Physical activity phenotypes and mortality in older adults: a novel distributional data analysis of accelerometry in the NHANES.

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Physical activity is deemed critical to successful ageing. Despite evidence and progress, there is still a need to determine more precisely the direction, magnitude, intensity, and volume of physical activity that should be performed on a daily basis to effectively promote the health of individuals. This study aimed to assess the clinical validity of new physical activity phenotypes derived from a novel distributional functional analysis of accelerometer data in older adults. A random sample of participants aged between 65 and 80 years with valid accelerometer data from the National Health and Nutrition Examination Survey (NHANES) 2011-2014 was used. Five major clinical phenotypes were identified, which provided a greater sensitivity for predicting 5-year mortality and survival outcomes than age alone, and our results confirm the importance of moderate-to-vigorous physical activity. The new clinical physical activity phenotypes are a promising tool for improving patient prognosis and for directing to more targeted intervention planning, according to the principles of precision medicine. The use of distributional representations shows clear advantages over more traditional metrics to explore the effects of the full spectrum of the physical activity continuum on human health.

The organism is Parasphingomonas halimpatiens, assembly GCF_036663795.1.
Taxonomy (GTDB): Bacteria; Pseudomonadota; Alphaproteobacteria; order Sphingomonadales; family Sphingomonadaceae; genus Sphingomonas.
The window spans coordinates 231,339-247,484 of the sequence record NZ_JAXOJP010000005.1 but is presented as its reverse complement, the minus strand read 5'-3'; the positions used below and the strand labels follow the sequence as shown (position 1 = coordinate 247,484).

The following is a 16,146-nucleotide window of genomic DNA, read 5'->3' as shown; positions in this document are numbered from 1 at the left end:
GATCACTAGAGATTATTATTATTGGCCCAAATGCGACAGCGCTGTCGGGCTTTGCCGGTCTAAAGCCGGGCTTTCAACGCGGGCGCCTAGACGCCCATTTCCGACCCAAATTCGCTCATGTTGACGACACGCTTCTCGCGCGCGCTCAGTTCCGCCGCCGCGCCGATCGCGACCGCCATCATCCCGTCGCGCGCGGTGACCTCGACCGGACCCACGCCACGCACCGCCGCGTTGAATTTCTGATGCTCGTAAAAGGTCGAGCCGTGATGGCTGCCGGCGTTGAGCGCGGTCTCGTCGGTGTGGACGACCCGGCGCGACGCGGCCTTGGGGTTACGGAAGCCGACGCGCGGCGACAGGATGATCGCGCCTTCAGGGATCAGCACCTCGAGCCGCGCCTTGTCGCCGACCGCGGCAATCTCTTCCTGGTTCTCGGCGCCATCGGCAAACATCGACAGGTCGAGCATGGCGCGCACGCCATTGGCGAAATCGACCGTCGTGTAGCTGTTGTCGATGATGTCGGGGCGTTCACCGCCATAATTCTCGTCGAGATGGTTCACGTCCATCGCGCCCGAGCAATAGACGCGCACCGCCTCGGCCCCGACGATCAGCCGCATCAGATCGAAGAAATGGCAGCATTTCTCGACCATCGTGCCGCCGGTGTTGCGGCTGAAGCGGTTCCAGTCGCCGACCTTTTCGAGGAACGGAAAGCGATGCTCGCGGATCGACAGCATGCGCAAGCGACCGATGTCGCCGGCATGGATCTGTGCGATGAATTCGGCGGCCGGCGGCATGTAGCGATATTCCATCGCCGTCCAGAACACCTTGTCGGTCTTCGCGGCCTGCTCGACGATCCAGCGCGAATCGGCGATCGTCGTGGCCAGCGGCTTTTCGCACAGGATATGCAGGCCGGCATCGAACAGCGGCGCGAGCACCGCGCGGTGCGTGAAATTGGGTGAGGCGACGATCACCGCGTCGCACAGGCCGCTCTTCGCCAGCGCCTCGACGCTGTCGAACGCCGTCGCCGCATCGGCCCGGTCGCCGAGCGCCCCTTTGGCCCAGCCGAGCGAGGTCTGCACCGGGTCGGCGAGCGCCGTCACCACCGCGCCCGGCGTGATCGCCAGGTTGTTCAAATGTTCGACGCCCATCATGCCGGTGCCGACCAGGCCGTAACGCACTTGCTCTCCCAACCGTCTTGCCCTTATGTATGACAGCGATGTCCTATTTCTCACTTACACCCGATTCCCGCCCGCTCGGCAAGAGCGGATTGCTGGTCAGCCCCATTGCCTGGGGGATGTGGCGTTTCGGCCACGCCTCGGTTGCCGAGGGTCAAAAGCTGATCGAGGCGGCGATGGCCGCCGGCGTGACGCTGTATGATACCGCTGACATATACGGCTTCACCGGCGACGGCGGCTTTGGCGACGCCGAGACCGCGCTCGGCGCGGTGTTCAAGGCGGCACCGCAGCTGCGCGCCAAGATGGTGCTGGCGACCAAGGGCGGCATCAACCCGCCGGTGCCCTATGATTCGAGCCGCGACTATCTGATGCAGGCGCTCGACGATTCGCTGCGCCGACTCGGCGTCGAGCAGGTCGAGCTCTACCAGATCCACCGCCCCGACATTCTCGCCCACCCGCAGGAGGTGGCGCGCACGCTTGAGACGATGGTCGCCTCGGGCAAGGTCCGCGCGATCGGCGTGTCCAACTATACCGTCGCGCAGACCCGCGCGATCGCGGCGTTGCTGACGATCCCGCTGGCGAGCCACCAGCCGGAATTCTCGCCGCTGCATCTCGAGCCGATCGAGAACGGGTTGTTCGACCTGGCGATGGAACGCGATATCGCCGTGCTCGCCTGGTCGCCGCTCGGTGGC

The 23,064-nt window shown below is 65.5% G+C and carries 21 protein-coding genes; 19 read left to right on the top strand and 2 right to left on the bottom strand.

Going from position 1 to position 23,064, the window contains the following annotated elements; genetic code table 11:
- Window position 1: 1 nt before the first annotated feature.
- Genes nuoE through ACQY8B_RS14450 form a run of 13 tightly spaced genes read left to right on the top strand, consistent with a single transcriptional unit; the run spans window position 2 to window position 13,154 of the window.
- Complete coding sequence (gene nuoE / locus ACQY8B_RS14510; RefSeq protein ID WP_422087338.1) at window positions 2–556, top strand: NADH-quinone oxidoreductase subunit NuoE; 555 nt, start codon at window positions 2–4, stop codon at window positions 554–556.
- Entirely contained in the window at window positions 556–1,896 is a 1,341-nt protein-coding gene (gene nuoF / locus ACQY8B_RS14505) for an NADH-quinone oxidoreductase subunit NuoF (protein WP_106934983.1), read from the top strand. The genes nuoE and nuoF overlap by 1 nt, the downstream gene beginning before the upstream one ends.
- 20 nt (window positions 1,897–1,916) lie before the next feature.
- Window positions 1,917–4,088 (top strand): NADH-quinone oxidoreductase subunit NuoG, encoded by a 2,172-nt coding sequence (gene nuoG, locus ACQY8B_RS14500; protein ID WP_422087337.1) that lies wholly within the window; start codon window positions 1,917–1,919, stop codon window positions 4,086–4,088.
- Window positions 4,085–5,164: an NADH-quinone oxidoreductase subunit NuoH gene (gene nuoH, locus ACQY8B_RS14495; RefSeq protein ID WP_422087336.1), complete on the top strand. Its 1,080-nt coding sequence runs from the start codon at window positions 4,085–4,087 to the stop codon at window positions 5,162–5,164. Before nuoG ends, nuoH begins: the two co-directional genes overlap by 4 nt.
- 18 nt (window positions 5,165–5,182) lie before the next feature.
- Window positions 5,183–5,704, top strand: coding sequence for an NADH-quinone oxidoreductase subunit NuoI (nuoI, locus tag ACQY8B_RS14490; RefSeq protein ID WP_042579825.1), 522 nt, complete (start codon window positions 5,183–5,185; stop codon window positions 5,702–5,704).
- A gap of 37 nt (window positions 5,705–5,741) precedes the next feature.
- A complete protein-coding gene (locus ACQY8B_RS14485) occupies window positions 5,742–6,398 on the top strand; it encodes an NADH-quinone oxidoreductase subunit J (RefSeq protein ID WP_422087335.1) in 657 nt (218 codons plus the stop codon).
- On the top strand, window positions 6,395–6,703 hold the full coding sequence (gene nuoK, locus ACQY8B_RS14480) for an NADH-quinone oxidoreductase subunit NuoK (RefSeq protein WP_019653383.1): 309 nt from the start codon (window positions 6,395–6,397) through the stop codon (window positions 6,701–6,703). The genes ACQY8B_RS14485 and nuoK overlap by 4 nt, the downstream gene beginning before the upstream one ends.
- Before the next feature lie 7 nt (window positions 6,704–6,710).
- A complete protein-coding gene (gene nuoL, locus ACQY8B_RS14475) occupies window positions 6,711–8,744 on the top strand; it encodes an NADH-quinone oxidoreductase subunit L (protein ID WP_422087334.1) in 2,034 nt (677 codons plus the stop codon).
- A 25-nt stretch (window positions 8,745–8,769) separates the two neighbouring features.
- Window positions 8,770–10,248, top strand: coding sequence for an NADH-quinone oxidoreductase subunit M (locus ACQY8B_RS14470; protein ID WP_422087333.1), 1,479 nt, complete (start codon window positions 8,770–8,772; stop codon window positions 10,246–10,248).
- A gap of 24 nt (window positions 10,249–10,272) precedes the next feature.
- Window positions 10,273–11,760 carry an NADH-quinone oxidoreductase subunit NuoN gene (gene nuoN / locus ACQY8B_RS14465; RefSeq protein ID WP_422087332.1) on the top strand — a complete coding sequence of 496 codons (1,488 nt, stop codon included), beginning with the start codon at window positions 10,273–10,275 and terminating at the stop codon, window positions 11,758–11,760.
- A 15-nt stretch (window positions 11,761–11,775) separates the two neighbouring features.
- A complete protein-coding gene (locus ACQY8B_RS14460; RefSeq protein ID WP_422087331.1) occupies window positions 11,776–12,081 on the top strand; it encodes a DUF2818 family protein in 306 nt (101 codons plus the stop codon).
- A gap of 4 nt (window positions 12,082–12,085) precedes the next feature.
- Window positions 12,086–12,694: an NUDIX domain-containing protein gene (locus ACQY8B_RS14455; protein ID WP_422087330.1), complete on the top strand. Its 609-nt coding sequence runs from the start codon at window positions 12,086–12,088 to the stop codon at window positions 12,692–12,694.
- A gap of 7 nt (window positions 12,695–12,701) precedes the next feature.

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Accelerometry, Distributional representation, Longevity, Physical activity, Precision medicine